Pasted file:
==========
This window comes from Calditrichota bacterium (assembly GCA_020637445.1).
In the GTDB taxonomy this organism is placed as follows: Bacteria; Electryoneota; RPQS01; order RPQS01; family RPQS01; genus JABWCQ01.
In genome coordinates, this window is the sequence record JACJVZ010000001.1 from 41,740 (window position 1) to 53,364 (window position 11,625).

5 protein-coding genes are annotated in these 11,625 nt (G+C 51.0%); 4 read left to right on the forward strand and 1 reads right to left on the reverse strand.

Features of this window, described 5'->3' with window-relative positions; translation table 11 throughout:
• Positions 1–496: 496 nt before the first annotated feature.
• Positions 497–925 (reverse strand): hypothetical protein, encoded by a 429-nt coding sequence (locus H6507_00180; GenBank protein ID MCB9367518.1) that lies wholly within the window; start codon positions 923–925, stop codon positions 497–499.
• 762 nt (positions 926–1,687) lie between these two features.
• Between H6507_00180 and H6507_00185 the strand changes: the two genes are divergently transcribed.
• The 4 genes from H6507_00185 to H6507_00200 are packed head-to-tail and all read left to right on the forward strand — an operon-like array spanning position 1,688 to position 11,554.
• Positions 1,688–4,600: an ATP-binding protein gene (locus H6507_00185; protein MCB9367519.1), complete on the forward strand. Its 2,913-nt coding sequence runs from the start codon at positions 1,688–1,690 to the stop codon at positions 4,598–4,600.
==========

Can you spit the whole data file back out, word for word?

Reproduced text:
This window comes from Calditrichota bacterium (assembly GCA_020637445.1).
In the GTDB taxonomy this organism is placed as follows: Bacteria; Electryoneota; RPQS01; order RPQS01; family RPQS01; genus JABWCQ01.
In genome coordinates, this window is the sequence record JACJVZ010000001.1 from 41,740 (window position 1) to 53,364 (window position 11,625).

5 protein-coding genes are annotated in these 11,625 nt (G+C 51.0%); 4 read left to right on the forward strand and 1 reads right to left on the reverse strand.

Features of this window, described 5'->3' with window-relative positions; translation table 11 throughout:
• Positions 1–496: 496 nt before the first annotated feature.
• Positions 497–925 (reverse strand): hypothetical protein, encoded by a 429-nt coding sequence (locus H6507_00180; GenBank protein ID MCB9367518.1) that lies wholly within the window; start codon positions 923–925, stop codon positions 497–499.
• 762 nt (positions 926–1,687) lie between these two features.
• Between H6507_00180 and H6507_00185 the strand changes: the two genes are divergently transcribed.
• The 4 genes from H6507_00185 to H6507_00200 are packed head-to-tail and all read left to right on the forward strand — an operon-like array spanning position 1,688 to position 11,554.
• Positions 1,688–4,600: an ATP-binding protein gene (locus H6507_00185; protein MCB9367519.1), complete on the forward strand. Its 2,913-nt coding sequence runs from the start codon at positions 1,688–1,690 to the stop codon at positions 4,598–4,600.